As we learn from the past, let’s set our focus to learn new things from the Lord, trust Him today, and accomplish His purposes in our lives in this fresh year.

I’ve just started Michael Catt’s book The Power of PurposeIn the Introduction, he writes, “As long as God is on the throne, there is hope. . . . Whatever you are facing, look it in the face and look God in the face and ask Him what He wants you to learn. Wherever you are, it’s not an accident. God can take a setback and turn it into a stepping stone. . . . I believe hope and purpose are tired together. If I have a sense of purpose, I have hope. If I have hope, I have a sense of purpose. Purpose matters. . . . God didn’t place us here and wish us good luck. He didn’t make us in His image to be a victim of circumstances. He put us here to be overcomers.”

Pictures used by permission from Pixabay

10 Questions to Ask at the Start of a New Year

The first days of January offer a great time for evaluation, reflection, and planning.  The following is a helpful article by Donald Whitney.  

"Once, when the people of God had become careless in their relationship with Him, the Lord rebuked them through the prophet Haggai. 'Consider your ways!' (Haggai 1:5) he declared, urging them to reflect on some of the things happening to them, and to evaluate their slipshod spirituality in light of what God had told them.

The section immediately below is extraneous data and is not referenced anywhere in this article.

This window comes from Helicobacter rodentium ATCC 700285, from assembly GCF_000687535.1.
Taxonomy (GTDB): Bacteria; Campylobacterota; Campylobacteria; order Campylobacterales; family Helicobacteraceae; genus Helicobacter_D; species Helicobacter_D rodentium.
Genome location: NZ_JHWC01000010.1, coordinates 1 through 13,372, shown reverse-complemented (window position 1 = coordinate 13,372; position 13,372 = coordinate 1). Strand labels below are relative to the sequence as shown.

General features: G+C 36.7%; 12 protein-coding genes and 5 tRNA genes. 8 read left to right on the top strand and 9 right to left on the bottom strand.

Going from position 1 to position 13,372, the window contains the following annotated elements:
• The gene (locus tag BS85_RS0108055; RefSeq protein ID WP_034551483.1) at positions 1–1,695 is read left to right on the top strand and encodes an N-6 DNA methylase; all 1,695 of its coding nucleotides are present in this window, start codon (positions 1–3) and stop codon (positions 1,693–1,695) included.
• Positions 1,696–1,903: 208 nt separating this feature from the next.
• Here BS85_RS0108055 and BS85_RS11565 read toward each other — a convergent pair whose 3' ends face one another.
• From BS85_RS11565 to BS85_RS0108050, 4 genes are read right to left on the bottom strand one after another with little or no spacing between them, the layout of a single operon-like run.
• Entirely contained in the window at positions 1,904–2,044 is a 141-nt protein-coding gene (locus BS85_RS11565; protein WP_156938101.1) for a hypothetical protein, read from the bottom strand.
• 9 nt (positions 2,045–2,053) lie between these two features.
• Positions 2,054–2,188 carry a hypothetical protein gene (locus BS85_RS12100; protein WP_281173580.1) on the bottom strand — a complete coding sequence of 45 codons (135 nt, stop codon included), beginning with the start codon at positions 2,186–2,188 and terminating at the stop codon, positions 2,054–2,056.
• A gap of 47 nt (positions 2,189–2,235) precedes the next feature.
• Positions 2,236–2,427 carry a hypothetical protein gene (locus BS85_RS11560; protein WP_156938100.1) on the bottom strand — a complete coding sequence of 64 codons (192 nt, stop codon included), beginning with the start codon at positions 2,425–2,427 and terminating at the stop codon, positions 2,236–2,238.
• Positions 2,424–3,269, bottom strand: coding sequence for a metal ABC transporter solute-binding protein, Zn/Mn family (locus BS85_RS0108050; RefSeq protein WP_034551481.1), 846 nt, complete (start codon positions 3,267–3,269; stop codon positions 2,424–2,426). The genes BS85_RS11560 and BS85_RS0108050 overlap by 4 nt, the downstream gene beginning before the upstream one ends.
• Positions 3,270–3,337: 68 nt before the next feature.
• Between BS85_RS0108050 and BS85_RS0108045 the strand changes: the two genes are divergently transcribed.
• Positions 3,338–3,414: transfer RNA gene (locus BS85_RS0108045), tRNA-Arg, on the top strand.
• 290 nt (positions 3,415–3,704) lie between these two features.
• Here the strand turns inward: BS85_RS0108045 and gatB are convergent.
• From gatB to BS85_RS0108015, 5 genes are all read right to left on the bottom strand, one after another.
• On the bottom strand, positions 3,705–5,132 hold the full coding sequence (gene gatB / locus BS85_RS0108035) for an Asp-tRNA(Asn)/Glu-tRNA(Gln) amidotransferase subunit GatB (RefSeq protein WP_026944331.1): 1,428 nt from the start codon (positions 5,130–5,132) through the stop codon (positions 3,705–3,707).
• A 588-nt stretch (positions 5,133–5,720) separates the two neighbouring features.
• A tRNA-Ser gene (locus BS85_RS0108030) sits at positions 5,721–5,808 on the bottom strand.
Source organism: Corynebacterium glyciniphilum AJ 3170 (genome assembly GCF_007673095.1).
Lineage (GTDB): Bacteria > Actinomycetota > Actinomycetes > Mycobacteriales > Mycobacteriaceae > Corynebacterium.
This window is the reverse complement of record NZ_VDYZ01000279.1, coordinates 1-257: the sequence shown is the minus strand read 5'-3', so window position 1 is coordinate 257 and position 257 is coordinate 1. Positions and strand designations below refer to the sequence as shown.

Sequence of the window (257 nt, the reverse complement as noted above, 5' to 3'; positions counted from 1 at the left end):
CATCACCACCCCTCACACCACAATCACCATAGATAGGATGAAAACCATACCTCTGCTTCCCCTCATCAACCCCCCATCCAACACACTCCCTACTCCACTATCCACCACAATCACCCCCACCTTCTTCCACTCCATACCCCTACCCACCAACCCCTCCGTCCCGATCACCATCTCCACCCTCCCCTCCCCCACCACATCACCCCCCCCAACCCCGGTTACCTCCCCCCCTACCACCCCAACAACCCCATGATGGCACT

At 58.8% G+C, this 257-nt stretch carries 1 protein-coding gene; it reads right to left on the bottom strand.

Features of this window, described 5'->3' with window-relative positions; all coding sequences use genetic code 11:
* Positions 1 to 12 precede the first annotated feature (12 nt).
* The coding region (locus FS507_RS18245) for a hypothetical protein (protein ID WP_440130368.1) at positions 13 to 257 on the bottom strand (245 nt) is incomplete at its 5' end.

Even those most faithful to God occasionally need to pause and think about the direction of their lives. It’s so easy to bump along from one busy week to another without ever stopping to ponder where we’re going and where we should be going.

The beginning of a new year is an ideal time to stop, look up, and get our bearings. To that end, here are some questions to ask prayerfully in the presence of God."

Read the entire article, 10 Questions to Ask at the Start of a New Year or On Your Birthday, here.

Picture used by permission from Pixabay.

A New Year - Stop and Consider

“Now, the Lord of Armies says this: “Think carefully about your ways.” Haggai 1:5

“Even those most faithful to God occasionally need to pause and think about the direction of their lives.” – Don Whitney[1]